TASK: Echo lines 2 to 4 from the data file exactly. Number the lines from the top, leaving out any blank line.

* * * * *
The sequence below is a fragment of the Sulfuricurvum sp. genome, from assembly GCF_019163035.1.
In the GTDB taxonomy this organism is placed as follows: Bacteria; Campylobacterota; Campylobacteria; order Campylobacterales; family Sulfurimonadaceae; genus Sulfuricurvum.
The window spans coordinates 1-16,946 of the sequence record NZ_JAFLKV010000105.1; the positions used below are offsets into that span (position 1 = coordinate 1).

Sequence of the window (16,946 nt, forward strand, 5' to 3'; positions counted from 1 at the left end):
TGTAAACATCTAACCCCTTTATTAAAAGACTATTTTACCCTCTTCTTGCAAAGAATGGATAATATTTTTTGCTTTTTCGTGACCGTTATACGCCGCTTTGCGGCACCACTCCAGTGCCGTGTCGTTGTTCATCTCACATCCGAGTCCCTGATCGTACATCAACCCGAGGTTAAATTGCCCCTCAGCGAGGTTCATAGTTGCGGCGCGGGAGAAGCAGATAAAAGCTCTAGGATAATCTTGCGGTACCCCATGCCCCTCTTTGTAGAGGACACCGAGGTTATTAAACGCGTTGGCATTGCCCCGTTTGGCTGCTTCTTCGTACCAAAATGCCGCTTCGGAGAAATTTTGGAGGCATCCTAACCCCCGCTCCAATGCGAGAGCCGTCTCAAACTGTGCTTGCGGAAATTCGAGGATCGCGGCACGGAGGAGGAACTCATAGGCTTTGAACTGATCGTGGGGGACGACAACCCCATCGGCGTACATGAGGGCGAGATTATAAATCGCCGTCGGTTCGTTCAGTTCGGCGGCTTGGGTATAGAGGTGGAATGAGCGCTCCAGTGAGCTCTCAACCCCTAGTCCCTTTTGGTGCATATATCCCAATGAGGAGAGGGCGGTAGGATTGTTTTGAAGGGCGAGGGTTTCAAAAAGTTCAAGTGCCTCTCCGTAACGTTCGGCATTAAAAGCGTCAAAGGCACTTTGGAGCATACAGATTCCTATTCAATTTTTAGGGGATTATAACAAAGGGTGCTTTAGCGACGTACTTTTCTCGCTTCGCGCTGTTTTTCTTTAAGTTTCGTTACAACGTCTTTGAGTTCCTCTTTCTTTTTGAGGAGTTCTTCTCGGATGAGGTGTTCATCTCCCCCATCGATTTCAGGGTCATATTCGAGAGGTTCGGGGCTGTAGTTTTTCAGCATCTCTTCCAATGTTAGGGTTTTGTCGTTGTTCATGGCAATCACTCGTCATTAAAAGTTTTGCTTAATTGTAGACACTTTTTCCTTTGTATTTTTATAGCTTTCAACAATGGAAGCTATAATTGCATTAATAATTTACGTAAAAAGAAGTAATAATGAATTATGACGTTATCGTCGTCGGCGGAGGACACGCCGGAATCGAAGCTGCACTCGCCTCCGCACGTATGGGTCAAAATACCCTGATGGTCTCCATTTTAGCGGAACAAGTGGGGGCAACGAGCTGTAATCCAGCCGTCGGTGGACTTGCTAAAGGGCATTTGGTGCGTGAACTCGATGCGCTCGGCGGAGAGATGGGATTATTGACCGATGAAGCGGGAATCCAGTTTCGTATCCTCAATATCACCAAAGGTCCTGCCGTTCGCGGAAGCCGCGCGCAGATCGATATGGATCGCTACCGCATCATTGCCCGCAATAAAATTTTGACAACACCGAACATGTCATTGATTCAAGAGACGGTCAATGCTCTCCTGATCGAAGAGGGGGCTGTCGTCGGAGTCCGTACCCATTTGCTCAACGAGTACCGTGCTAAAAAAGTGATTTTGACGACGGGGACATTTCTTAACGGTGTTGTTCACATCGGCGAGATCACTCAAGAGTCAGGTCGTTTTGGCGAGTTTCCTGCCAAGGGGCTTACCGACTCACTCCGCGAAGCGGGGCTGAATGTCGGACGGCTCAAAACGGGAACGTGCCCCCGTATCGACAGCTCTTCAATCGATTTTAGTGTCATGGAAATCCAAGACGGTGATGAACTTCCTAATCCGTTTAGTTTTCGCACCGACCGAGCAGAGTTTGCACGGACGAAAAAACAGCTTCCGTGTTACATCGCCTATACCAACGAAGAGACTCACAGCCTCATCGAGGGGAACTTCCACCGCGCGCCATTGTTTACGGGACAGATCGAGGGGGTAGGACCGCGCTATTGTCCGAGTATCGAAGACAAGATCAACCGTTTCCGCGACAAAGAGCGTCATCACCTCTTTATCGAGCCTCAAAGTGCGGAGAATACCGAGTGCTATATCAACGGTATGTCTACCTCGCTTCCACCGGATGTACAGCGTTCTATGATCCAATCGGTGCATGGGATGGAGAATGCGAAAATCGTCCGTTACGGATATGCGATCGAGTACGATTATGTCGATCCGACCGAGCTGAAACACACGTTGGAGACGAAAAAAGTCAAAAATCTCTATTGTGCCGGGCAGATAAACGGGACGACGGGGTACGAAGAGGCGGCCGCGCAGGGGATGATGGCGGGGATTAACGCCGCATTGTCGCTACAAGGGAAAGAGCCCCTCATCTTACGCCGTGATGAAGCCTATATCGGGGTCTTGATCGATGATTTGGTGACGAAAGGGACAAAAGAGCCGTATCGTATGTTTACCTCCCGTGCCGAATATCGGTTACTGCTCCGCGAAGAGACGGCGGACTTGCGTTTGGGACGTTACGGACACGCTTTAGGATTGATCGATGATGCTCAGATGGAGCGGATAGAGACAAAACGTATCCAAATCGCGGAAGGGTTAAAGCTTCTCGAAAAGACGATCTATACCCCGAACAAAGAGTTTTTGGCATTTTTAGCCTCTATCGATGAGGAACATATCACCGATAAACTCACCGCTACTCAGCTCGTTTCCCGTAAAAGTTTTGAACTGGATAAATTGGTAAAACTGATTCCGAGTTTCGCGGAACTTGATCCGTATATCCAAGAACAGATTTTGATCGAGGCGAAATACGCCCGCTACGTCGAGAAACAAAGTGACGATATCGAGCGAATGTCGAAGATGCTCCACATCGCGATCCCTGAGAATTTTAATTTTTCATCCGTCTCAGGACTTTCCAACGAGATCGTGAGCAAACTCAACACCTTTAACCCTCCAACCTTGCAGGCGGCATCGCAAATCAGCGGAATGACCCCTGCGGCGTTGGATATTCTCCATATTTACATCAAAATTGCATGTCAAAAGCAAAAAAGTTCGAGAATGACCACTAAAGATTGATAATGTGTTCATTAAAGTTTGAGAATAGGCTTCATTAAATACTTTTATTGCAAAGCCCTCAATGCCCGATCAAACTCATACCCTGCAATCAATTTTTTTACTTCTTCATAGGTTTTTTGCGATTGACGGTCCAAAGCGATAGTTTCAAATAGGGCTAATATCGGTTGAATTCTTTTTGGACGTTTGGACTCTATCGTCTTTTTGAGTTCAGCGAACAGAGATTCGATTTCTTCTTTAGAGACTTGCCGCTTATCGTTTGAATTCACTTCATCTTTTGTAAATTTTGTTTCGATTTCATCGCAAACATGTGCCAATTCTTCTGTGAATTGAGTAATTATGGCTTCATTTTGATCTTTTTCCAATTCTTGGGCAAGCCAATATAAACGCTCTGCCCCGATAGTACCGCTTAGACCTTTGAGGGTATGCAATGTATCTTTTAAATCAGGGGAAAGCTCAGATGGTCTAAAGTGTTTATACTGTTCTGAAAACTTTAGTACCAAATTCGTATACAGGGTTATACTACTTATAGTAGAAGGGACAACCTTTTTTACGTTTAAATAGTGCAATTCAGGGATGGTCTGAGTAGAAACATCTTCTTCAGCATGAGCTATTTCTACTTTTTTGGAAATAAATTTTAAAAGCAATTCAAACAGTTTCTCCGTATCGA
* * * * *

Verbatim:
In the GTDB taxonomy this organism is placed as follows: Bacteria; Campylobacterota; Campylobacteria; order Campylobacterales; family Sulfurimonadaceae; genus Sulfuricurvum.
The window spans coordinates 1-16,946 of the sequence record NZ_JAFLKV010000105.1; the positions used below are offsets into that span (position 1 = coordinate 1).

Sequence of the window (16,946 nt, forward strand, 5' to 3'; positions counted from 1 at the left end):